- By Chris Kremidas Courtney
On the morning of 7 September, US President Donald Trump unexpectedly redistributed the cards of the Afghan peace process by announcing the suspension of talks with the Taliban in a few lines on Twitter. This happened just hours before the expected announcement of a bilateral deal. While talks might -and should- resume in the future, this will have consequences on the timing, process and/or contents of the agreement. The little trust that existed between parties will have to be reconquered.
War has been ravaging Afghanistan on and off for the last four decades. In the past year, direct talks between Washington and the Taliban to prepare for a US drawdown broke some earlier taboos and created a necessary process of dialogue, bringing Afghanistan to the brink of a formal peace process. For a few months, diplomats and commentators shared an increasingly upbeat mood, as the question shifted from ‘was peace possible?’ to ‘what kind of peace?’.
The four chapters being negotiated were known, but only a handful of insiders knew of the paragraphs and footnotes constituting the deal in the making. Zooming out, this deal went beyond Afghanistan, as it was going to move the regional geopolitical tectonic plates of the Heart Land. It would have certainly changed the regional order, and maybe impacted the international security order in the long-term.
However partial, the US-Taliban talks were a necessary game-changer. But the key is that they were supposed to prepare the ground for direct talks between the Government of Afghanistan and the Taliban, a quintessential part for a sustainable peace process. This is the only way out of a military conflict that has dragged on for 18 years, and has admittedly no military solution for either side.
The international community must keep searching for ways to create the political conditions that are conducive to dialogue and to a full-fledged peace process between Afghans.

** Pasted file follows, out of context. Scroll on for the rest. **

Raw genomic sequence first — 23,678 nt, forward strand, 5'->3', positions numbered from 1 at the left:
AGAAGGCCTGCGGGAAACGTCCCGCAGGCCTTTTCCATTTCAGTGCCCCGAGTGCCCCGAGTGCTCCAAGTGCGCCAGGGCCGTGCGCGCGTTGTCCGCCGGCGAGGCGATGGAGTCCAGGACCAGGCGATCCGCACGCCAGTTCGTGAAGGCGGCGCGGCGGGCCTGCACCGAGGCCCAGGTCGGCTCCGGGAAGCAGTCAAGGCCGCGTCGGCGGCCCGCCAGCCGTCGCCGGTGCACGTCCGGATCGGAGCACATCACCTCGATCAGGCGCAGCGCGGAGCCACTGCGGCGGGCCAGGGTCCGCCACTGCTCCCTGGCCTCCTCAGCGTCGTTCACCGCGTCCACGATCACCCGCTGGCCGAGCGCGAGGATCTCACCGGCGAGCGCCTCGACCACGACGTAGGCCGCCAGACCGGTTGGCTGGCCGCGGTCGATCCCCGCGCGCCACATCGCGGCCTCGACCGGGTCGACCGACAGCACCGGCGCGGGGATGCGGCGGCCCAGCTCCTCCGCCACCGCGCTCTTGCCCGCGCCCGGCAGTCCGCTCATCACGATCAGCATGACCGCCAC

If the current opportunity is missed, we may have to wait another decade to go back to the negotiating table. Such chances have been missed before, notably in the early 2000s. The international community must keep searching for ways to create the political conditions that are conducive to dialogue and to a full-fledged peace process between Afghans.
The way forward includes mediation, offering incentives and finding points of agreement among stakeholders. International actors should redouble efforts to launch intra-Afghan peace talks, accompanied by a ceasefire, at least temporary, for the duration of the talks as an unambiguous token of good will.
In this complex and subtle line between Afghan ownership and need for foreign support, the European Union has consistently endeavoured to respect three fundamental rules of engagement: support without interference; keep a principled-based line; and favour cooperation over competition and confrontation.
The history of Afghanistan is rife with examples of the damage that competing powers trigger in interfering, in changing positions according to political opportunities and in pursuing narrow national interests without considering Afghan aspirations. Many want to fill in any vacuum that opens up, reinforce economic and security leverages, and eventually ensure political domination. If the paradigm that has led to the current situation is not changed, the same lines will be written in ten years time. Humans should learn from their past errors.
The state-building efforts by the EU promote the long-term stability and security of Afghanistan, and can help create conditions for lasting ‘positive peace’.